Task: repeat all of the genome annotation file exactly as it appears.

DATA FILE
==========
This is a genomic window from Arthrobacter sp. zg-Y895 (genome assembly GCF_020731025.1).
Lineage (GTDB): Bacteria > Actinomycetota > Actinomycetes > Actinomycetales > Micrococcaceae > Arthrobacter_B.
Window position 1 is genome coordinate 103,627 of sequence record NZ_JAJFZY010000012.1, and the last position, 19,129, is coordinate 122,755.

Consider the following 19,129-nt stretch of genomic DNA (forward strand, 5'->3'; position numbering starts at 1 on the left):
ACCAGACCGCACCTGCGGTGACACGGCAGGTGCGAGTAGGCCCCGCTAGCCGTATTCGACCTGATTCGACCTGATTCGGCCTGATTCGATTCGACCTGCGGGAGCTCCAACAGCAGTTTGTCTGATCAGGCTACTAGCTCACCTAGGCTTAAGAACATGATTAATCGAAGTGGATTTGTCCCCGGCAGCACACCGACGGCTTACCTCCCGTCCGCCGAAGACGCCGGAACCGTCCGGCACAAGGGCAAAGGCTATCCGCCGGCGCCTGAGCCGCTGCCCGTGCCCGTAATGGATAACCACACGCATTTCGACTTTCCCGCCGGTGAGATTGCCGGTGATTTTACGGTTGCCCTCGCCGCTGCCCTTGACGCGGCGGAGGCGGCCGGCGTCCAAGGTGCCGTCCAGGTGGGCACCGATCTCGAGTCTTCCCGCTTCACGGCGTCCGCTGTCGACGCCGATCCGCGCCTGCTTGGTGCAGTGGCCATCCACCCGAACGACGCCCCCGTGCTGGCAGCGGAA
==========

This is a genomic window from Arthrobacter sp. zg-Y895 (genome assembly GCF_020731025.1).
Lineage (GTDB): Bacteria > Actinomycetota > Actinomycetes > Actinomycetales > Micrococcaceae > Arthrobacter_B.
Window position 1 is genome coordinate 103,627 of sequence record NZ_JAJFZY010000012.1, and the last position, 19,129, is coordinate 122,755.

Consider the following 19,129-nt stretch of genomic DNA (forward strand, 5'->3'; position numbering starts at 1 on the left):
ACCAGACCGCACCTGCGGTGACACGGCAGGTGCGAGTAGGCCCCGCTAGCCGTATTCGACCTGATTCGACCTGATTCGGCCTGATTCGATTCGACCTGCGGGAGCTCCAACAGCAGTTTGTCTGATCAGGCTACTAGCTCACCTAGGCTTAAGAACATGATTAATCGAAGTGGATTTGTCCCCGGCAGCACACCGACGGCTTACCTCCCGTCCGCCGAAGACGCCGGAACCGTCCGGCACAAGGGCAAAGGCTATCCGCCGGCGCCTGAGCCGCTGCCCGTGCCCGTAATGGATAACCACACGCATTTCGACTTTCCCGCCGGTGAGATTGCCGGTGATTTTACGGTTGCCCTCGCCGCTGCCCTTGACGCGGCGGAGGCGGCCGGCGTCCAAGGTGCCGTCCAGGTGGGCACCGATCTCGAGTCTTCCCGCTTCACGGCGTCCGCTGTCGACGCCGATCCGCGCCTGCTTGGTGCAGTGGCCATCCACCCGAACGACGCCCCCGTGCTGGCAGCGGAA